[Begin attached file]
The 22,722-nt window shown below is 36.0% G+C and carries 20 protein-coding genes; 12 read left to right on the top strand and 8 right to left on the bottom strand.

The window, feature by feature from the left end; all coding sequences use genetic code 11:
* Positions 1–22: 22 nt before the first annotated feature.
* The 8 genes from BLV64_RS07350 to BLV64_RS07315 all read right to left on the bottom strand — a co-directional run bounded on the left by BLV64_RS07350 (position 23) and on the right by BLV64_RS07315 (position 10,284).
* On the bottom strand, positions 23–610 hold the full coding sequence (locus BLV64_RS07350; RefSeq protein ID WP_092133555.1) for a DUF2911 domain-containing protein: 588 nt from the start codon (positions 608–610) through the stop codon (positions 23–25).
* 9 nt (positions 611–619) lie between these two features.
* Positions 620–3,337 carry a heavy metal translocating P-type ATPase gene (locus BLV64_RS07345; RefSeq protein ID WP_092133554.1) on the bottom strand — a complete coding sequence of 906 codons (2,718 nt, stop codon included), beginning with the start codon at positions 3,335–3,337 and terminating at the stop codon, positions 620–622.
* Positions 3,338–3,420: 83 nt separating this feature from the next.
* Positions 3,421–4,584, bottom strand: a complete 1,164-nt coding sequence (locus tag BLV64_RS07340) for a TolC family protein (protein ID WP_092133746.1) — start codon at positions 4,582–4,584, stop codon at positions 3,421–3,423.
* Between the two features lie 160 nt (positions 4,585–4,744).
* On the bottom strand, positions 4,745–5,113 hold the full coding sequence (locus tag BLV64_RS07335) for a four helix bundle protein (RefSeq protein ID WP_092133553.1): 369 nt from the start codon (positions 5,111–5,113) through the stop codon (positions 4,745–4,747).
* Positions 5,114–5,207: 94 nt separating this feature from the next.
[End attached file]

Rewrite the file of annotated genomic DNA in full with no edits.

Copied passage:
The 22,722-nt window shown below is 36.0% G+C and carries 20 protein-coding genes; 12 read left to right on the top strand and 8 right to left on the bottom strand.

The window, feature by feature from the left end; all coding sequences use genetic code 11:
* Positions 1–22: 22 nt before the first annotated feature.
* The 8 genes from BLV64_RS07350 to BLV64_RS07315 all read right to left on the bottom strand — a co-directional run bounded on the left by BLV64_RS07350 (position 23) and on the right by BLV64_RS07315 (position 10,284).
* On the bottom strand, positions 23–610 hold the full coding sequence (locus BLV64_RS07350; RefSeq protein ID WP_092133555.1) for a DUF2911 domain-containing protein: 588 nt from the start codon (positions 608–610) through the stop codon (positions 23–25).
* 9 nt (positions 611–619) lie between these two features.
* Positions 620–3,337 carry a heavy metal translocating P-type ATPase gene (locus BLV64_RS07345; RefSeq protein ID WP_092133554.1) on the bottom strand — a complete coding sequence of 906 codons (2,718 nt, stop codon included), beginning with the start codon at positions 3,335–3,337 and terminating at the stop codon, positions 620–622.
* Positions 3,338–3,420: 83 nt separating this feature from the next.
* Positions 3,421–4,584, bottom strand: a complete 1,164-nt coding sequence (locus tag BLV64_RS07340) for a TolC family protein (protein ID WP_092133746.1) — start codon at positions 4,582–4,584, stop codon at positions 3,421–3,423.
* Between the two features lie 160 nt (positions 4,585–4,744).
* On the bottom strand, positions 4,745–5,113 hold the full coding sequence (locus tag BLV64_RS07335) for a four helix bundle protein (RefSeq protein ID WP_092133553.1): 369 nt from the start codon (positions 5,111–5,113) through the stop codon (positions 4,745–4,747).
* Positions 5,114–5,207: 94 nt separating this feature from the next.